Mac's better than PC's for security? An analogy to possibly debunk.

Here it is Mac lovers. Debunk this analogy.

Note, I’ve used both and in the past 10 years or so haven’t seen an awe-inspiring difference between the two. I’ve been using both platforms since the mid-80’s

Here’s the analogy:

Company A makes 100,000 cars per month. There are security steps to prevent theft. If any of the cars are stolen, they can be used to make money for the crook by chopping it. (Think identity theft)

Company B makes 5,000 cars per month. Again, security features are in place. If those cars are stolen, the crook makes as much money at the chop shop. (Again, think ID theft.)

Now pretend you’re a crook. You want to make the money, but the security is a problem.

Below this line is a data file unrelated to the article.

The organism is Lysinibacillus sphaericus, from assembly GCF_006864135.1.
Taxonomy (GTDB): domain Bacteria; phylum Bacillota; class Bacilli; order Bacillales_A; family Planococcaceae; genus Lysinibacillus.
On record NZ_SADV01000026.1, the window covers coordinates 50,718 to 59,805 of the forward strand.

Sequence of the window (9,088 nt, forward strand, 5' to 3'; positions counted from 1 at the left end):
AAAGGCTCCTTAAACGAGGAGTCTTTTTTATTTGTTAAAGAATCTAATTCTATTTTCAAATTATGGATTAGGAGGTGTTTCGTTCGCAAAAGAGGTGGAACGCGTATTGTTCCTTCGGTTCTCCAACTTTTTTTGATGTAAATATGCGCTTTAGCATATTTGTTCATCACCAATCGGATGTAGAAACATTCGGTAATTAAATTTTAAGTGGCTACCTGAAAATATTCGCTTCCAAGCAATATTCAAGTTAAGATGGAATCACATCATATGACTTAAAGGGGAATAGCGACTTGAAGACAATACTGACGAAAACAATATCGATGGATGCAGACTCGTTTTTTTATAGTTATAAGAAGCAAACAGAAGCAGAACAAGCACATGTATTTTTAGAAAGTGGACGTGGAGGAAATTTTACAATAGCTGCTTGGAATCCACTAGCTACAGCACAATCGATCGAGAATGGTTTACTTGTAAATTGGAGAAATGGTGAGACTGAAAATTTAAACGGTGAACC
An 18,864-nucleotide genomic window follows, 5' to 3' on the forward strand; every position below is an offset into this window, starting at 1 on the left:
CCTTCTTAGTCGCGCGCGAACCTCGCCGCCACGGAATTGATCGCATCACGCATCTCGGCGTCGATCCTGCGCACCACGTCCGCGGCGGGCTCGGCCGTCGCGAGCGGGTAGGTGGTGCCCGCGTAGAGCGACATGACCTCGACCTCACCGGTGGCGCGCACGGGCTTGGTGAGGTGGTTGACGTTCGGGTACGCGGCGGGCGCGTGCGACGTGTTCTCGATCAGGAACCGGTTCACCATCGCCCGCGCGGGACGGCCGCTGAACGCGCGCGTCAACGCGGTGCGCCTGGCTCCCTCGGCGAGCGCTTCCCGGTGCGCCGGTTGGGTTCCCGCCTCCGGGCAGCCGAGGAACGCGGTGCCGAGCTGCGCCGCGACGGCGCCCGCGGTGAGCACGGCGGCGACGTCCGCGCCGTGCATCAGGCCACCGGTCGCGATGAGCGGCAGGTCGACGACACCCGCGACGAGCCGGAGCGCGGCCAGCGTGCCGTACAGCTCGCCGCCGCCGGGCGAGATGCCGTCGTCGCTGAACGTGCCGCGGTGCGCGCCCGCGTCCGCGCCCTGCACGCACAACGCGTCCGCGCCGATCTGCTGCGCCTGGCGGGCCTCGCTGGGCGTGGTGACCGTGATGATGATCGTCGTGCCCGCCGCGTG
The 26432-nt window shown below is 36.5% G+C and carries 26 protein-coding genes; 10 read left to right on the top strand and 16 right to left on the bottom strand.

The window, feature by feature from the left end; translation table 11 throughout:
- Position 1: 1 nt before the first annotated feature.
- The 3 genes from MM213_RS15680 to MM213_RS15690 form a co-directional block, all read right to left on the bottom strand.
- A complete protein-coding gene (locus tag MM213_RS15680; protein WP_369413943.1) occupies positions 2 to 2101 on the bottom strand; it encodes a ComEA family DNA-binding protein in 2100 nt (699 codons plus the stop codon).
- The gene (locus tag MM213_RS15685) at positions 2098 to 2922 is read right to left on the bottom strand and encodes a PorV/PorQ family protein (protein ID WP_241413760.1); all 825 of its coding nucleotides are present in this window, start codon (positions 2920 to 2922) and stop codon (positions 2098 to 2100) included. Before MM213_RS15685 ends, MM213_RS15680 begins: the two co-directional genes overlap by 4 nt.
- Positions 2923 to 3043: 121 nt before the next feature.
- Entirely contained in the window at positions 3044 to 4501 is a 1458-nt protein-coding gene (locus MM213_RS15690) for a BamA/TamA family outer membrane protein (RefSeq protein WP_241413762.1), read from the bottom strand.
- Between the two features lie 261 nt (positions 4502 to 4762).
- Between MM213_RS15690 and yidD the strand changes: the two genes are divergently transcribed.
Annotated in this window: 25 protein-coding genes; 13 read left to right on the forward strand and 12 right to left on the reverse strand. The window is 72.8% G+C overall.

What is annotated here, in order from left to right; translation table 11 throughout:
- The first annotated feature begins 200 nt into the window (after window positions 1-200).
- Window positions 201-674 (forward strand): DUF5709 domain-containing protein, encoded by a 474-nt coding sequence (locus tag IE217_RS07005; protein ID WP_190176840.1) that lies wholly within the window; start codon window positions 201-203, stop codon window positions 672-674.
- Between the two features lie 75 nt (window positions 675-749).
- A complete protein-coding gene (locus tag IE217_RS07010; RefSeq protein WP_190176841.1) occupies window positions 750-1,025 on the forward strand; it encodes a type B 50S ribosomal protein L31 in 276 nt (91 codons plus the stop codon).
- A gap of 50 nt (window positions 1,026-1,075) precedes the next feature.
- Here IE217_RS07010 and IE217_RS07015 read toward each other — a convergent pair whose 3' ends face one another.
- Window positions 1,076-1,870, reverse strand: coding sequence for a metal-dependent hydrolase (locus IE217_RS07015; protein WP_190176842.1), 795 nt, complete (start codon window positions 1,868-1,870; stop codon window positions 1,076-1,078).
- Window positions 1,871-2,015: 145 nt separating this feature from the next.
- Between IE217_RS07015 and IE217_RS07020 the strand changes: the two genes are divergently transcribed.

Do you look for flaws in the security of Company A? Or Company B?

You have a 5:1 ratio, with the same payoff for each theft. Where do you concentrate your efforts?

Make that a 9:1 ratio, and you’re right on…

Also, add in some other bits to your analogy:
All of maker B’s parts are made within the same plant, and are custom made to only fit maker B’s cars.

Maker A cars are actually made by factories A1, A2, A3, and A4, each of which is privately owned (not by Maker A). Maker A only provides the blueprint on how to assemble the cars, as well as guidance on how the cars components should be built, but has no real control over their final configuration.

It’s not a 100% analogy, but it’s closer to the real situation…

Damnit, that’s 20:1 ratio

I don’t really understand the analogy at all; if the crook makes the same amount of money at the chop shop, regardless of the type of car, then why target one company’s cars at all? Why not just steal the first one you find?